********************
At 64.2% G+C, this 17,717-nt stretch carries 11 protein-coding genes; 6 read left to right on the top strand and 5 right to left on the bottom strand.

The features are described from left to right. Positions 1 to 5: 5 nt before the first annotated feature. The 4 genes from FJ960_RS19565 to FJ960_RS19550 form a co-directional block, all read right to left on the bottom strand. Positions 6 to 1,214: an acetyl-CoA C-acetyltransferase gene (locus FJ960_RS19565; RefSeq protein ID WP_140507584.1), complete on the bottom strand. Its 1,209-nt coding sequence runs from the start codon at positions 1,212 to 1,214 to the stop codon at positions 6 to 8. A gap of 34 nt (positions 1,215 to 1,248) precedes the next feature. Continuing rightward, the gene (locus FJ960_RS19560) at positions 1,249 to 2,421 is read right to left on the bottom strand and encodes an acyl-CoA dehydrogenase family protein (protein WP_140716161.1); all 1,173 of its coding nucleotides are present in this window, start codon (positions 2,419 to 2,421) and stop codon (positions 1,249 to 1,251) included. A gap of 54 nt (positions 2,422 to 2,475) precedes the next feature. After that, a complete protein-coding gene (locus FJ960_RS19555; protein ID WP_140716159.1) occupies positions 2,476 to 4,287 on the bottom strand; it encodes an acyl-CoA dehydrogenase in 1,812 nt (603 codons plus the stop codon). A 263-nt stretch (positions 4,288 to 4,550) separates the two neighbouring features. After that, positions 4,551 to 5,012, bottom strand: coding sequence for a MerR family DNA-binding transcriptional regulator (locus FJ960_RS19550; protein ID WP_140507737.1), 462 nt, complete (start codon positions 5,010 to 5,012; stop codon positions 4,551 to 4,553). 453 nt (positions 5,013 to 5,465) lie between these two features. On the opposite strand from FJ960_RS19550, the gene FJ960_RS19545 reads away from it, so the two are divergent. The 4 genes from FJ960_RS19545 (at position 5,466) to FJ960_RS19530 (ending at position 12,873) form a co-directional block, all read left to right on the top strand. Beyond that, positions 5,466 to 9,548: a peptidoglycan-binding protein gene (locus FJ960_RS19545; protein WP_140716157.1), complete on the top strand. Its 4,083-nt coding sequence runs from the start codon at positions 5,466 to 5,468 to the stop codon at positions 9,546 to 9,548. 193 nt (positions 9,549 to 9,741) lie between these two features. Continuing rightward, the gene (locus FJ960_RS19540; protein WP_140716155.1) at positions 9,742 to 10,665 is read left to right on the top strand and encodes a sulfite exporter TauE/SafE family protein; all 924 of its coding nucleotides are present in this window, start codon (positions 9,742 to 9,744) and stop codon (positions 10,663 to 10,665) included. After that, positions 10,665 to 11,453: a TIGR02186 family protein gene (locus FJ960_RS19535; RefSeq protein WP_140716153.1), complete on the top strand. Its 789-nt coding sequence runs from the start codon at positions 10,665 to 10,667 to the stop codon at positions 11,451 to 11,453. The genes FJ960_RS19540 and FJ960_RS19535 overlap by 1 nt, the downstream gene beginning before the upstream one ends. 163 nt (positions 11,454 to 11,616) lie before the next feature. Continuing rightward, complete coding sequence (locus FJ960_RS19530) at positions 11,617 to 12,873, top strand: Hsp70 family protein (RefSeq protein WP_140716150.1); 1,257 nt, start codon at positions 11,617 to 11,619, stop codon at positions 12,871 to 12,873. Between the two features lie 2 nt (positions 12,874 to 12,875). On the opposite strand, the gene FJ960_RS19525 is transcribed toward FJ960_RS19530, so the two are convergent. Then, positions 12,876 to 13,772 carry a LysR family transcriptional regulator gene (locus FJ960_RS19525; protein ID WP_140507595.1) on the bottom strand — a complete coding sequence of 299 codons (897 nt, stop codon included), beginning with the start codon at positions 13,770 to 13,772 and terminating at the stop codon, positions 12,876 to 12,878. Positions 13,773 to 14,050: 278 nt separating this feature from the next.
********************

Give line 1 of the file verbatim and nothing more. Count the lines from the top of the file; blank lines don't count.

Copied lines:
At 64.2% G+C, this 17,717-nt stretch carries 11 protein-coding genes; 6 read left to right on the top strand and 5 right to left on the bottom strand.